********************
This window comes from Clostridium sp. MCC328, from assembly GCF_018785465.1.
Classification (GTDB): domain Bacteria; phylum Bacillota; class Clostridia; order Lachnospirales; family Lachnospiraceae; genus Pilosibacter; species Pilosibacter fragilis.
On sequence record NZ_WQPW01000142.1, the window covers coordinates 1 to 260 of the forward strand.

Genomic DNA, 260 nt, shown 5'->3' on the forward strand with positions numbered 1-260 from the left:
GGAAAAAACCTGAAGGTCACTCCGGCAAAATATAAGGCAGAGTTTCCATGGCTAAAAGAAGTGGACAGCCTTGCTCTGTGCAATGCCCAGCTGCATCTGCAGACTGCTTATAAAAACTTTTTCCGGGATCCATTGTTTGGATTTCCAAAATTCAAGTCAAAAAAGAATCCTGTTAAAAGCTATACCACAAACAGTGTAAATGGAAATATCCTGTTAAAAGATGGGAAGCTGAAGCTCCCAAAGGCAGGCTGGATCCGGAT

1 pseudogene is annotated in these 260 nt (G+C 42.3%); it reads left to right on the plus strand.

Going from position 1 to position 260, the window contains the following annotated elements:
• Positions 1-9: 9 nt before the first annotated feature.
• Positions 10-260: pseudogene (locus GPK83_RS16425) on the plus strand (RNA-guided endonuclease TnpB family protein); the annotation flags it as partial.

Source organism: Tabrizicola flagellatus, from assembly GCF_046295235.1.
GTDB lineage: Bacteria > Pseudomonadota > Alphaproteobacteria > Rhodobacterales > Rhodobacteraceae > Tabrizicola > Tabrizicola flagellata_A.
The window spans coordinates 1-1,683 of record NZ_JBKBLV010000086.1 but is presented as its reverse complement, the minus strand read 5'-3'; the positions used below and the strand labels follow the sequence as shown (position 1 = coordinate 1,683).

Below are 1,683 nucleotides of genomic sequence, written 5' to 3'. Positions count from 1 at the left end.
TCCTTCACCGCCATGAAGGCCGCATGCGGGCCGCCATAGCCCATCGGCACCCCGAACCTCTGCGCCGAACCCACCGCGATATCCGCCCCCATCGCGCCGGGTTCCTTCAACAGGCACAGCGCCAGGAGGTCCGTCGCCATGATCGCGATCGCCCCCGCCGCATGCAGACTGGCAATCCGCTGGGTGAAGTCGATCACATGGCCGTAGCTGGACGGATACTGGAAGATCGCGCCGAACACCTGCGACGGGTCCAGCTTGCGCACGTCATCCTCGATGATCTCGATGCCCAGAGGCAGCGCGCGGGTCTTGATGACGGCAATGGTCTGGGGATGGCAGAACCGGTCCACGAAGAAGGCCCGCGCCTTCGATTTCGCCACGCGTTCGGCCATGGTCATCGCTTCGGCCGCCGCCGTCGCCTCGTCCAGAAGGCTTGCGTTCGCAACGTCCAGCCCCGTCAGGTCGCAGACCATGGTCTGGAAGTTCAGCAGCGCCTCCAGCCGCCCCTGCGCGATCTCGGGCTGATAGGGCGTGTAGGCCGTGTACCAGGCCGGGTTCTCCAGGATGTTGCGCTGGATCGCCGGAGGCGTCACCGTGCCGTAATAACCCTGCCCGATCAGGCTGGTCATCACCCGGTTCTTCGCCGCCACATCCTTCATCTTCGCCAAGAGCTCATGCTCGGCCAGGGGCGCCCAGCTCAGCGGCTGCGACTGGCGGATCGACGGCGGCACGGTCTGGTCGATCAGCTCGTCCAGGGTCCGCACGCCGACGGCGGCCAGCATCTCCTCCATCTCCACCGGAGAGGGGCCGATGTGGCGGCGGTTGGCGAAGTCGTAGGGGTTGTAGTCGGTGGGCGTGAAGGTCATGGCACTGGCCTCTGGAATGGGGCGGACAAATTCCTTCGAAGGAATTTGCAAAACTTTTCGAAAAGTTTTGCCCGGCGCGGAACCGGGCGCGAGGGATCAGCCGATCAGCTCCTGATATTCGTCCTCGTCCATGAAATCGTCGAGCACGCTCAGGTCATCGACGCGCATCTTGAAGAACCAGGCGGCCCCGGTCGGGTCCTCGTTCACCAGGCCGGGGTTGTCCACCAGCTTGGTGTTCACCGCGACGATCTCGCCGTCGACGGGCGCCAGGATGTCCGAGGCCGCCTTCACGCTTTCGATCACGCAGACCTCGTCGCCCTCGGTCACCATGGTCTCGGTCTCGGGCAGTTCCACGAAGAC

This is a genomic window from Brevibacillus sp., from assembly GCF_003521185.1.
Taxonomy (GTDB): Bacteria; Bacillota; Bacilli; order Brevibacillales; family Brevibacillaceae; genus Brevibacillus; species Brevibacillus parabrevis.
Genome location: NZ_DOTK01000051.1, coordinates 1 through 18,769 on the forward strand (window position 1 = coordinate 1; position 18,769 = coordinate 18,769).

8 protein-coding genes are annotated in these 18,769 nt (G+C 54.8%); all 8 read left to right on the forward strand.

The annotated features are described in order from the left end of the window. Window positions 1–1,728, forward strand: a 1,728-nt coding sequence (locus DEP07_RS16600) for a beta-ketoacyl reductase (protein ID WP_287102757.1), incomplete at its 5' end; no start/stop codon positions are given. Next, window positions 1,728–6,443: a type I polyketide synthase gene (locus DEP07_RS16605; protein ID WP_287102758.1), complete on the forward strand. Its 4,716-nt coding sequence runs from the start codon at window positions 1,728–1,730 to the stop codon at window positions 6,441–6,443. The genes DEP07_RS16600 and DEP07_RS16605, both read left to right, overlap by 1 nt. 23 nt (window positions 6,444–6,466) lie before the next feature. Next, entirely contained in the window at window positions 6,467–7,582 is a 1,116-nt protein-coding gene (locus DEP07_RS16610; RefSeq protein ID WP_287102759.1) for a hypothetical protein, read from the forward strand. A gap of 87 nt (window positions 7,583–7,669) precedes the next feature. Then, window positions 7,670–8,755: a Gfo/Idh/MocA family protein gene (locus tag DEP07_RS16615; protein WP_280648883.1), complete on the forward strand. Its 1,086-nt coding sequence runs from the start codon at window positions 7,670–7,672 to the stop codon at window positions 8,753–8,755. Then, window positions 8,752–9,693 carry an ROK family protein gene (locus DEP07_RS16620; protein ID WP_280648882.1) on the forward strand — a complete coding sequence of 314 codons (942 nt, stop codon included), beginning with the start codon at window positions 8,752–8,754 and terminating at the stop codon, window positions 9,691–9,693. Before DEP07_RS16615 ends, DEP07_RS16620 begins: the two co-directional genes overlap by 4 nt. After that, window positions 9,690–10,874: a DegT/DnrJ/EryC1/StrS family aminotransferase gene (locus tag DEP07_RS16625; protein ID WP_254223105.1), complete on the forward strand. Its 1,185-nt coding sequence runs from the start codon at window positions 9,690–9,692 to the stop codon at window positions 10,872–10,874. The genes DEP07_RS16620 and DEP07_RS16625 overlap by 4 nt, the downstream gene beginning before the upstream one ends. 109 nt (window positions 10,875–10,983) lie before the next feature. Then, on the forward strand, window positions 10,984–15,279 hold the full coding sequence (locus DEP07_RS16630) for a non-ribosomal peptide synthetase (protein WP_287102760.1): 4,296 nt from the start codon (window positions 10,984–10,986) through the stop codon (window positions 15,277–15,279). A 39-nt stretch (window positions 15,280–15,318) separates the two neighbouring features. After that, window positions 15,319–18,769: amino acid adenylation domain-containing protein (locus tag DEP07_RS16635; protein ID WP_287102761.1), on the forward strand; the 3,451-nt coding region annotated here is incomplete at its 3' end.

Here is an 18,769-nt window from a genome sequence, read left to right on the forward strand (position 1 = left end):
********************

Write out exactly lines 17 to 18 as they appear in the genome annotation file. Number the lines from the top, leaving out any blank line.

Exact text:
Genome location: NZ_DOTK01000051.1, coordinates 1 through 18,769 on the forward strand (window position 1 = coordinate 1; position 18,769 = coordinate 18,769).

8 protein-coding genes are annotated in these 18,769 nt (G+C 54.8%); all 8 read left to right on the forward strand.